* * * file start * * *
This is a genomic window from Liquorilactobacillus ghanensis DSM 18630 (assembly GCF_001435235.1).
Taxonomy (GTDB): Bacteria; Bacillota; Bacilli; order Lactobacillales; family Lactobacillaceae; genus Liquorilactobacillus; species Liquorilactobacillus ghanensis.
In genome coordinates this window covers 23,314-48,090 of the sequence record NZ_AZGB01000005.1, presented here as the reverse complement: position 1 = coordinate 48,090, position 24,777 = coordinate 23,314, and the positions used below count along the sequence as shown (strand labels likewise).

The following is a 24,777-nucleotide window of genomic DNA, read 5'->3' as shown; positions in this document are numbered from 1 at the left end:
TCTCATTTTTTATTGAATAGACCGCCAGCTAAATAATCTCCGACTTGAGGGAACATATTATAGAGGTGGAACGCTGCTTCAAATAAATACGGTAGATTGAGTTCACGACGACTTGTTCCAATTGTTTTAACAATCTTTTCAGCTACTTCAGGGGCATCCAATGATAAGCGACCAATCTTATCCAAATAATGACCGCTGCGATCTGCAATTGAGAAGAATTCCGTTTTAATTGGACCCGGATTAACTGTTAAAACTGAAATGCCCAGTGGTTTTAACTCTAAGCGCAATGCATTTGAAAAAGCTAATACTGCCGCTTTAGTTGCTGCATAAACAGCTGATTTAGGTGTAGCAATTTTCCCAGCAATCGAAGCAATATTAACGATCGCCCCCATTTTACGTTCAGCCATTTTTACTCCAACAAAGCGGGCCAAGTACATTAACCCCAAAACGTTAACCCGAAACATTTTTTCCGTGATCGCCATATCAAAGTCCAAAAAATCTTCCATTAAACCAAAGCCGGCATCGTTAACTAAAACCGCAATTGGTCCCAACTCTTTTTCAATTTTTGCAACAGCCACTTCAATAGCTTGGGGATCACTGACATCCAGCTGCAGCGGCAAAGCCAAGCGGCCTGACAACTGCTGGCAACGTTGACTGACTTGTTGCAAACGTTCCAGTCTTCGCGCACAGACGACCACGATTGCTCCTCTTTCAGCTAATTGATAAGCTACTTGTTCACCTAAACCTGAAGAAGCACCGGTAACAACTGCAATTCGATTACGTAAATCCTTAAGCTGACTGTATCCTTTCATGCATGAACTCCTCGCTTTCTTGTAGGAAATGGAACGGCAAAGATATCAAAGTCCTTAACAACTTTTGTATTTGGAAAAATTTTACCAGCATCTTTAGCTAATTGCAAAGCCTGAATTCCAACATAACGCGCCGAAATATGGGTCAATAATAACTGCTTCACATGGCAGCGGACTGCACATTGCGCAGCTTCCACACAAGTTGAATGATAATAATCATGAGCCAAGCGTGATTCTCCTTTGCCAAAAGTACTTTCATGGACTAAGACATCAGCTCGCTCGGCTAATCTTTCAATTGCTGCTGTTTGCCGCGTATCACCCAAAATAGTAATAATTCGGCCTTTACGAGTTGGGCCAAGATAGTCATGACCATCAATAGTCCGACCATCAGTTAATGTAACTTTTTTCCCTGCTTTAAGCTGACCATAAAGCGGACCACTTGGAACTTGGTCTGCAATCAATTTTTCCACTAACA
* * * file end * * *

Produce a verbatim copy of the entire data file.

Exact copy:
This is a genomic window from Liquorilactobacillus ghanensis DSM 18630 (assembly GCF_001435235.1).
Taxonomy (GTDB): Bacteria; Bacillota; Bacilli; order Lactobacillales; family Lactobacillaceae; genus Liquorilactobacillus; species Liquorilactobacillus ghanensis.
In genome coordinates this window covers 23,314-48,090 of the sequence record NZ_AZGB01000005.1, presented here as the reverse complement: position 1 = coordinate 48,090, position 24,777 = coordinate 23,314, and the positions used below count along the sequence as shown (strand labels likewise).

The following is a 24,777-nucleotide window of genomic DNA, read 5'->3' as shown; positions in this document are numbered from 1 at the left end:
TCTCATTTTTTATTGAATAGACCGCCAGCTAAATAATCTCCGACTTGAGGGAACATATTATAGAGGTGGAACGCTGCTTCAAATAAATACGGTAGATTGAGTTCACGACGACTTGTTCCAATTGTTTTAACAATCTTTTCAGCTACTTCAGGGGCATCCAATGATAAGCGACCAATCTTATCCAAATAATGACCGCTGCGATCTGCAATTGAGAAGAATTCCGTTTTAATTGGACCCGGATTAACTGTTAAAACTGAAATGCCCAGTGGTTTTAACTCTAAGCGCAATGCATTTGAAAAAGCTAATACTGCCGCTTTAGTTGCTGCATAAACAGCTGATTTAGGTGTAGCAATTTTCCCAGCAATCGAAGCAATATTAACGATCGCCCCCATTTTACGTTCAGCCATTTTTACTCCAACAAAGCGGGCCAAGTACATTAACCCCAAAACGTTAACCCGAAACATTTTTTCCGTGATCGCCATATCAAAGTCCAAAAAATCTTCCATTAAACCAAAGCCGGCATCGTTAACTAAAACCGCAATTGGTCCCAACTCTTTTTCAATTTTTGCAACAGCCACTTCAATAGCTTGGGGATCACTGACATCCAGCTGCAGCGGCAAAGCCAAGCGGCCTGACAACTGCTGGCAACGTTGACTGACTTGTTGCAAACGTTCCAGTCTTCGCGCACAGACGACCACGATTGCTCCTCTTTCAGCTAATTGATAAGCTACTTGTTCACCTAAACCTGAAGAAGCACCGGTAACAACTGCAATTCGATTACGTAAATCCTTAAGCTGACTGTATCCTTTCATGCATGAACTCCTCGCTTTCTTGTAGGAAATGGAACGGCAAAGATATCAAAGTCCTTAACAACTTTTGTATTTGGAAAAATTTTACCAGCATCTTTAGCTAATTGCAAAGCCTGAATTCCAACATAACGCGCCGAAATATGGGTCAATAATAACTGCTTCACATGGCAGCGGACTGCACATTGCGCAGCTTCCACACAAGTTGAATGATAATAATCATGAGCCAAGCGTGATTCTCCTTTGCCAAAAGTACTTTCATGGACTAAGACATCAGCTCGCTCGGCTAATCTTTCAATTGCTGCTGTTTGCCGCGTATCACCCAAAATAGTAATAATTCGGCCTTTACGAGTTGGGCCAAGATAGTCATGACCATCAATAGTCCGACCATCAGTTAATGTAACTTTTTTCCCTGCTTTAAGCTGACCATAAAGCGGACCACTTGGAACTTGGTCTGCAATCAATTTTTCCACTAACA